Two magazine covers stood out in poignant contrast on newsstands last week. Forbes
magazine released its 29th annual listing of the world’s billionaires. Time
Magazine’s cover story wondered “How to End Poverty.”
It was a good year for the global billionaires’ club. Their ranks grew
to 691, up 17 percent from the previous year. Collectively, the wealth of the
world’s billionaires reached $2.2 trillion, up more than 57 percent over
the last two years.
Poverty is growing as well. Time reports that nearly half of the world’s
6 billion residents are poor. Over one billion of them subsist on less than
$1 a day. In the United States, according to the U.S. Census Bureau, the number
of impoverished Americans rose 3.7 percent in 2003. The number of children living
in poverty rose 6.6 percent.
Forbes seeks to explain the billionaires’ success by noting that a majority
of those on the list are “self-made.” Forbes’ website features
an interactive quiz that asks, “Do you have what it takes to become a
billionaire?” and proceeds to explore things like marital status and hobbies.
The idea is that many billionaires made it on their own.
But to suggest that membership in the growing billionaires’ club requires
only a combination of hard work and character traits ignores some dramatic shifts
in global economic rules that explain the cavernous divide that has developed
between the very rich and the very poor.
Tax rates have fallen on upper income citizens and corporations worldwide.
Fifty years ago in the United States, the highest marginal income tax rate was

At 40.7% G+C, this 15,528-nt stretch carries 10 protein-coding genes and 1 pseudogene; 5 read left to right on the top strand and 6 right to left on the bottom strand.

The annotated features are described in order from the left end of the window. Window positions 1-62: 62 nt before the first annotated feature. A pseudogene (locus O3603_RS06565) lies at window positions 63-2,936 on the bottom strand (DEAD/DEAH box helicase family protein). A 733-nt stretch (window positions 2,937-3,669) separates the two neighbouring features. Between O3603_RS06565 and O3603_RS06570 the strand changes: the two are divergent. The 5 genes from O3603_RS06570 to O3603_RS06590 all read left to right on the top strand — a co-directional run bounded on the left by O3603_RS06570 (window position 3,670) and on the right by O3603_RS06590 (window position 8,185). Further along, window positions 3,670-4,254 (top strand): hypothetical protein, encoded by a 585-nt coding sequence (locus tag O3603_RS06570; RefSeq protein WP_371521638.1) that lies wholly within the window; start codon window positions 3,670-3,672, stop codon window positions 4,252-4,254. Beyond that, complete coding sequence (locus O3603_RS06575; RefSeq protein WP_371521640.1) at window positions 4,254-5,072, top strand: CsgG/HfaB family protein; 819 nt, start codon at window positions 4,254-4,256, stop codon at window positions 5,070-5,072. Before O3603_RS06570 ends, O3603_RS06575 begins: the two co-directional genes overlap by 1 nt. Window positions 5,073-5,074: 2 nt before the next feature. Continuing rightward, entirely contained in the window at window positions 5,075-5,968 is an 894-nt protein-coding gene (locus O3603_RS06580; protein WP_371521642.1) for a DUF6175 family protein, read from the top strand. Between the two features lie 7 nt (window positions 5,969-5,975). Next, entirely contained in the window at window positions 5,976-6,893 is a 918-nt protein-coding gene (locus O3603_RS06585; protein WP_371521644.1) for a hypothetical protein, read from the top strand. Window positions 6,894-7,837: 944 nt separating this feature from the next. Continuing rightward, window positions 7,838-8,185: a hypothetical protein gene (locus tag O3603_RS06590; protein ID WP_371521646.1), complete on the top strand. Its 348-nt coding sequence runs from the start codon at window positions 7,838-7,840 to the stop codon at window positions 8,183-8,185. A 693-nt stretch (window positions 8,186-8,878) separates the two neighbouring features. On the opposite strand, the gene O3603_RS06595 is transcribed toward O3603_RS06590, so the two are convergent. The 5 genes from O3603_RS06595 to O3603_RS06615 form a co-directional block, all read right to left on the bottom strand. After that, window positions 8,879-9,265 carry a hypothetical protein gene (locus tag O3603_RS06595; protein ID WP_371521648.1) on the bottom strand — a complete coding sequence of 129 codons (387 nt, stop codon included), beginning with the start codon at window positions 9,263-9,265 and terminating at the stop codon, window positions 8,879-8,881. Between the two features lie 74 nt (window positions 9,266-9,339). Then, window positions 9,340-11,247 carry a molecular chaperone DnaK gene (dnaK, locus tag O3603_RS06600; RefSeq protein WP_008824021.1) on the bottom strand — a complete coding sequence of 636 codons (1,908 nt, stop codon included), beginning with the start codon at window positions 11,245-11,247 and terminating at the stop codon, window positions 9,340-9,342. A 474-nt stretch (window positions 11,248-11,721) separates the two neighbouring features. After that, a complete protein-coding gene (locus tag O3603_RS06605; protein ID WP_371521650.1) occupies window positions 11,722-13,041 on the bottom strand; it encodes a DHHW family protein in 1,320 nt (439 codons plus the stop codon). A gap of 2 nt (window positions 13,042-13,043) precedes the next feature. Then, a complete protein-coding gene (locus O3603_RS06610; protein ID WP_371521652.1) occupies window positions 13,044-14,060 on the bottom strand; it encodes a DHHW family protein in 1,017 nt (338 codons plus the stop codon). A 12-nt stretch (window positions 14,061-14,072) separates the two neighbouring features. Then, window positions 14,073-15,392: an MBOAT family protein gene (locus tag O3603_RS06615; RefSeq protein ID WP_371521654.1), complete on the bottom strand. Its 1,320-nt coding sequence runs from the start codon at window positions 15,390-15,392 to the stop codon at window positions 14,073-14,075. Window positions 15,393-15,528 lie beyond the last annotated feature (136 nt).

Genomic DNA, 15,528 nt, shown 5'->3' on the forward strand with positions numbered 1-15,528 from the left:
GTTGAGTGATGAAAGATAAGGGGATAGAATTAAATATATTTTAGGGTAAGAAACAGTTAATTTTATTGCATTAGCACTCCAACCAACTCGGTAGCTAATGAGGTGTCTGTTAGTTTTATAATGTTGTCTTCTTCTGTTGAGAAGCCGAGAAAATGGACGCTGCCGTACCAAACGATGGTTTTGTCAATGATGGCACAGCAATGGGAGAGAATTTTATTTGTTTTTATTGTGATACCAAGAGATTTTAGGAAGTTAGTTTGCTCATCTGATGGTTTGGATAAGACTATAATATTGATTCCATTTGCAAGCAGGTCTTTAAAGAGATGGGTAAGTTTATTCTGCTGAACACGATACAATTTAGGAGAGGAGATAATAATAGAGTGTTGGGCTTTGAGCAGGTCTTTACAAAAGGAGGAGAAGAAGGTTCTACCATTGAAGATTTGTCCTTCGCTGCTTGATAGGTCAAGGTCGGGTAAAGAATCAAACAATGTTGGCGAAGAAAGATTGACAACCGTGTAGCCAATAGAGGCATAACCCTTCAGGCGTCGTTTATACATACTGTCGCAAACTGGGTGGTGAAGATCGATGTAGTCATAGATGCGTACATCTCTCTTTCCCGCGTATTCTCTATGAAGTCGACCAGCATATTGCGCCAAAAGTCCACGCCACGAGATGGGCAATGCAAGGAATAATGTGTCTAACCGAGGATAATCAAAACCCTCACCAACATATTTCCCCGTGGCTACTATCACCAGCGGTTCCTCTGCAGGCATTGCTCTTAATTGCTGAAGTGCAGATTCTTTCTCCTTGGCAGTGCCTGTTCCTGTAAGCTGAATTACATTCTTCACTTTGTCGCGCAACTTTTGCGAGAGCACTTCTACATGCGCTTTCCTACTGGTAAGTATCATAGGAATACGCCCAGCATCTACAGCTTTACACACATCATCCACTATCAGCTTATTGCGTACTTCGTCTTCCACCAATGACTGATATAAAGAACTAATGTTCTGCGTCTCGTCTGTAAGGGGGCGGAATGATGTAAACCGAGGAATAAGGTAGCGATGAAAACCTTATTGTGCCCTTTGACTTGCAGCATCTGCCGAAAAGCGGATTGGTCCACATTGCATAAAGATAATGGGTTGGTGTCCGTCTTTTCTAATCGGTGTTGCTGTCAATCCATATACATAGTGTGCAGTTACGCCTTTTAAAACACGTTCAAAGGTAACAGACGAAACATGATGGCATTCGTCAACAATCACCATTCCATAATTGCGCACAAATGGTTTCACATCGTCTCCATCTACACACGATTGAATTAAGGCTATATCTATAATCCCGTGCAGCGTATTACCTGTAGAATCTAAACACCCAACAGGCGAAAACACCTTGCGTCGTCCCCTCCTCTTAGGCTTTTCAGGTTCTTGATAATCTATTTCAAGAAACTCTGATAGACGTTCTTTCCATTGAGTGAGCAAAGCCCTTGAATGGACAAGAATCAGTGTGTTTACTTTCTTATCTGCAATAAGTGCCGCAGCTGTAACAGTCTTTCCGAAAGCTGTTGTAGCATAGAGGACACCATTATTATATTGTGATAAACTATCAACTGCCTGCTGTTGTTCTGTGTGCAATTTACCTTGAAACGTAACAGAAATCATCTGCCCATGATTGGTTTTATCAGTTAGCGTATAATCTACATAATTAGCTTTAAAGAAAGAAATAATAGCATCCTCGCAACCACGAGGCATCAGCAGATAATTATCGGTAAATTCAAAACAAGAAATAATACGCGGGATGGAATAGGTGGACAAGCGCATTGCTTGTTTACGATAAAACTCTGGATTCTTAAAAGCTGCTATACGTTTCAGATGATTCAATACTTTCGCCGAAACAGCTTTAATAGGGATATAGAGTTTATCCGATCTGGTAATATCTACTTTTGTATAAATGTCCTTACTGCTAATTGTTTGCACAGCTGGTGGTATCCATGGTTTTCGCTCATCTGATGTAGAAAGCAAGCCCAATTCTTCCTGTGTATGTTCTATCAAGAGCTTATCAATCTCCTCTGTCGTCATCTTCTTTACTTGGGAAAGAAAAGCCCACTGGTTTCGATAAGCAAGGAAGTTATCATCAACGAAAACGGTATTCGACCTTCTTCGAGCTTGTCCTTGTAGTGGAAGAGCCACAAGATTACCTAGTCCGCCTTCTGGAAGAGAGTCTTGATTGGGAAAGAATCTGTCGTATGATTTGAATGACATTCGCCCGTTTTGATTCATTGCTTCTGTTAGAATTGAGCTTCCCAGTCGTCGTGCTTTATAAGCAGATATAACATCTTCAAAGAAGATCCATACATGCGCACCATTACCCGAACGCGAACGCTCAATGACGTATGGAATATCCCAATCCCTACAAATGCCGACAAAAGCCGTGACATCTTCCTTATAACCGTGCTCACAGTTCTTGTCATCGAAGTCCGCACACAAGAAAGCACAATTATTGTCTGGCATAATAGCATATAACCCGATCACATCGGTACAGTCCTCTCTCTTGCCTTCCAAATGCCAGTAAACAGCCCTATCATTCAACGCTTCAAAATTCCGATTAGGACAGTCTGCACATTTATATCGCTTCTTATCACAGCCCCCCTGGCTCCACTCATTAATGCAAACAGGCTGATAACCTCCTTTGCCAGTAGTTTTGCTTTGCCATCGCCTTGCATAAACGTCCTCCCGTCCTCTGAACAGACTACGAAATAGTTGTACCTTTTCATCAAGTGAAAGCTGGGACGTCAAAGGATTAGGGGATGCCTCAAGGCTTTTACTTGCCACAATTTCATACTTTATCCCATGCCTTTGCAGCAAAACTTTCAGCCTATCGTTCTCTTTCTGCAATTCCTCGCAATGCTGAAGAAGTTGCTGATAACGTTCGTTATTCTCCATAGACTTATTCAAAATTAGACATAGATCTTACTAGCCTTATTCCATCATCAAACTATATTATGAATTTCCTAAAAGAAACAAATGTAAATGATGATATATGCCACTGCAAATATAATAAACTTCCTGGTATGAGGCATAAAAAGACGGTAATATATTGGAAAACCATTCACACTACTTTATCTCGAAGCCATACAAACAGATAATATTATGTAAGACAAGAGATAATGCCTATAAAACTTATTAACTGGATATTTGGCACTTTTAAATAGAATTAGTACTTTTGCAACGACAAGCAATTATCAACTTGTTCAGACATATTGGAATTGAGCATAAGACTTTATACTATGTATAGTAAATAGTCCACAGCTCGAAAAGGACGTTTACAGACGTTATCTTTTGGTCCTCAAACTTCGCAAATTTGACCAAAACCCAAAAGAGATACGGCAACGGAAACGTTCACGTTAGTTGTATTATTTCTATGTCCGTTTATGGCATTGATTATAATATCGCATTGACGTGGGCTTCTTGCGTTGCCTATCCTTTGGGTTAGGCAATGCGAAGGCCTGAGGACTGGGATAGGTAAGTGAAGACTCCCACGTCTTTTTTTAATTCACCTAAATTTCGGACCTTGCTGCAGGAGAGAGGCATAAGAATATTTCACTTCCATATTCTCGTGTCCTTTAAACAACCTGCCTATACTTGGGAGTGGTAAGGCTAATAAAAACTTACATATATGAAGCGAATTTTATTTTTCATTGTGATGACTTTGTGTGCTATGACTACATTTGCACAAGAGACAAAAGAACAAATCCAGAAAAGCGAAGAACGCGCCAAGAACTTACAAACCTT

91 percent; today it is 34 percent. As recently as 1979, taxes on capital gains
from the sale of stock, real estate and businesses were 35 percent; today they
are 15 percent. Corporate taxes as a percentage of the U.S. economy have shrunk
from 4.1 percent of Gross Domestic Product in 1965 to just 1.5 percent in 2002.
While corporate taxes have declined throughout the world, they have plummeted
in the United States, leaving only Iceland among industrialized countries with
a lower corporate tax burden.
Several of the wealthiest billionaires capitalized on public assets and made
their fortunes by buying them. This was the case with Mexican Carlos Slim Helu,
the world’s fourth richest man, who used inherited wealth to buy a substantial
share of Mexico’s privatized national telephone company. U.S. billionaires
Bill Gates, Paul Allen and Steve Ballmer of Microsoft, and Larry Ellison of
Oracle would not be in Forbes’ top 20 billionaires had the U.S. government
not invested tens of billions of public dollars developing computers and the
Some billionaires’ fortunes rest upon paying their employees poverty-level
wages. Such is the case for the Walton family (numbers 10 through 14 on the
Forbes list.) Wal-Mart is the largest private employer in the world. Many of
its U.S. workers are so poorly paid that they must rely on food stamps and other
forms of public assistance to get by. Such forms of government aid represent
an indirect government subsidy to corporations whose business model does not
include paying employees enough to live on. Worldwide, billions are gained by
outsourcing service, production and manufacturing functions to workers who labor
in sweatshop conditions in countries like China.
The role of government policy in determining who has wealth and who does not
continues to expand. During the recent debate on the bankruptcy bill, federal
lawmakers refused to close the “asset protection trust” loophole
increasingly used by millionaires and billionaires to shelter mansions and other
assets from creditors in bankruptcy. Those same lawmakers weakened protections
that protect the family homes of ordinary people from creditors during bankruptcy.
Forbes is wrong; none of the billionaires did it alone. The chasm between rich
and poor is not a divide between who has intelligence and drive and who does
not. Rather it results from a society whose rules allow some to amass wealth
greater than could be enjoyed in a thousand lifetimes, while they deny others
enough money to scrape through just one lifetime.
Scott Klinger is the co-director of the Responsible Wealth project at United
for a Fair Economy www.faireconomy.org and co-author of “Executive Excess
2004: Campaign Contributions, Outsourcing, Unexpensed Stock Options and Rising
© 2005 Minuteman Media